updated on 08 February 2019
On 7 February 2019 the Ministry of Justice (MoJ) released its long-awaited review of the controversial Legal Aid, Sentencing and Punishment of Offenders Act (LASPO), which promises an extra £6.5 million to counteract the cuts and admits some of LASPO’s failures.
LASPO came into force in 2013 with the aim of cutting the legal aid budget by £350 million and it has been widely and severely opposed by the legal profession ever since.
Lawyers have welcomed the MoJ’s commitment to restoring legal aid for migrant children separated from their families and expanding the cover to include those involved in special guardianship cases in family courts, which was set out in the review. The ministry has also promised to repair the exceptional case funding system (which helps in cases where human rights could be breached) and to make changes to the legal aid means test.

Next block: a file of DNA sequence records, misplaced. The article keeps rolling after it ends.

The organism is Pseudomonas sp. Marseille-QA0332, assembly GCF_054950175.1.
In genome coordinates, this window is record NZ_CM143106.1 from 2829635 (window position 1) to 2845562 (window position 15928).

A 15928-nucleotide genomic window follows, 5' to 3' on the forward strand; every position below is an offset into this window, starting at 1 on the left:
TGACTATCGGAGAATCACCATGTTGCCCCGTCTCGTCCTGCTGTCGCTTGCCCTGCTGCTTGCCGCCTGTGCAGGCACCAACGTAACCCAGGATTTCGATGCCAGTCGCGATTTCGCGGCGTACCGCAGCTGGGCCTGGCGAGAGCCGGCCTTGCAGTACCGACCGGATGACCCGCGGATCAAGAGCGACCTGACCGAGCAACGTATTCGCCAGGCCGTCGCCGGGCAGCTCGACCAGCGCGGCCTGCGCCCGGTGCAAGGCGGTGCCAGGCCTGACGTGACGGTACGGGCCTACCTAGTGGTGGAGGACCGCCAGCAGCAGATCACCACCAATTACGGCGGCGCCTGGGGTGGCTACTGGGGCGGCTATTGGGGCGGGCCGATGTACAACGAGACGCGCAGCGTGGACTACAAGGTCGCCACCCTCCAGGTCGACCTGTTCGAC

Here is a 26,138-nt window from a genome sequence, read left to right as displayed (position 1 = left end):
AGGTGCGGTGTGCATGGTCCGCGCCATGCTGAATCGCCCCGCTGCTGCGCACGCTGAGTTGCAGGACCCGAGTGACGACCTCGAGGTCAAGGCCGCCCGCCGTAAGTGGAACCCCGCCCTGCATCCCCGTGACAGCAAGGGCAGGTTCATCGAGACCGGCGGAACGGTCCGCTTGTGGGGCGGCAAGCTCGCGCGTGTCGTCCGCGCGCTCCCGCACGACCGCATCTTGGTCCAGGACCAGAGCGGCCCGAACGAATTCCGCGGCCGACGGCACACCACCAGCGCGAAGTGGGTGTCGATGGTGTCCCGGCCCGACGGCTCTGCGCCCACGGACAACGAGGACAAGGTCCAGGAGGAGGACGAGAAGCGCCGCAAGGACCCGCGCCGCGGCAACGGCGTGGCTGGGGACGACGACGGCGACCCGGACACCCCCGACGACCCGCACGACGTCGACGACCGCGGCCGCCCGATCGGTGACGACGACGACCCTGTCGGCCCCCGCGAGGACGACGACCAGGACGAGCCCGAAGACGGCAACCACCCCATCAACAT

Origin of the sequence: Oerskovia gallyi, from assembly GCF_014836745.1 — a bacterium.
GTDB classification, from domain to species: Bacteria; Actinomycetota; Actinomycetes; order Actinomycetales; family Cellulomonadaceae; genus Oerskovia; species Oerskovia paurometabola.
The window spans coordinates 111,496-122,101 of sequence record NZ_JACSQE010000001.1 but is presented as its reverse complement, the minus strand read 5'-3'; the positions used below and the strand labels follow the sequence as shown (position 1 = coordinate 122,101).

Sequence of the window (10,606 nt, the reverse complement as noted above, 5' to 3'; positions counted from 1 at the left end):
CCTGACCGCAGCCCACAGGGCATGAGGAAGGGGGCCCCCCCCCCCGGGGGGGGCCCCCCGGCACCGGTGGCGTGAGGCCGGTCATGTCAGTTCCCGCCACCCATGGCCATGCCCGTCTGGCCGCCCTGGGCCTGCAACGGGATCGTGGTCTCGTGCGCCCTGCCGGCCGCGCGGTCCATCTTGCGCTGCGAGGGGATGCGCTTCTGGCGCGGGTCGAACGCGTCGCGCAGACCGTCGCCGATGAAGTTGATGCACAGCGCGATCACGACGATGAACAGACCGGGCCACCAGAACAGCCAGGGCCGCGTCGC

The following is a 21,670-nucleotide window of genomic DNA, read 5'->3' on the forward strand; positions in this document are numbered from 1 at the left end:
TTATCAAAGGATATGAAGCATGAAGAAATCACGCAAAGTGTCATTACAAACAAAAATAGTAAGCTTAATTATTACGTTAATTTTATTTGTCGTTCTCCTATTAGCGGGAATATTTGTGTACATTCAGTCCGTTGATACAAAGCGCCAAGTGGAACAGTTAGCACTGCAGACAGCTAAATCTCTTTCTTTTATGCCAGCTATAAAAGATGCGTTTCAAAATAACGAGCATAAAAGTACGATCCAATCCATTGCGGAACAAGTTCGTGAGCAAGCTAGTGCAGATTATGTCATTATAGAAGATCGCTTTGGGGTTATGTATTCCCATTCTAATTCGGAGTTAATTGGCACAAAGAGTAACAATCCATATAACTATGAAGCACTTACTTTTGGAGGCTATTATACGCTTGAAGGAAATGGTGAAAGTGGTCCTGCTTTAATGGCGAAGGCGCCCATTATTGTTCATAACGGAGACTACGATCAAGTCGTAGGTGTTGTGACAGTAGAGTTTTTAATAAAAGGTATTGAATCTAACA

However, the review concedes that LASPO was “not entirely successful at discouraging unnecessary and adversarial litigation at public expense” and said that it is “impossible to say with certainty that the act targeted legal aid at those who most need it”.
The review has been met with mixed responses from the legal profession, with president of the Law Society Christina Blacklaws commenting: “welcome as this further work is, the government must give urgent attention to amending the means test thresholds because the current levels are preventing families in poverty from accessing justice.”
Richard Atkins QC, chair of the Bar Council, said he was disappointed. “This is a wasted opportunity,” he said. “The report offers little of substance to ease the impact of LASPO on vulnerable individuals seeking justice.”
Others have described the new cash as “a drop in the ocean” and “too little, too late”, with much more money needing to be invested in legal aid to fix the broken system.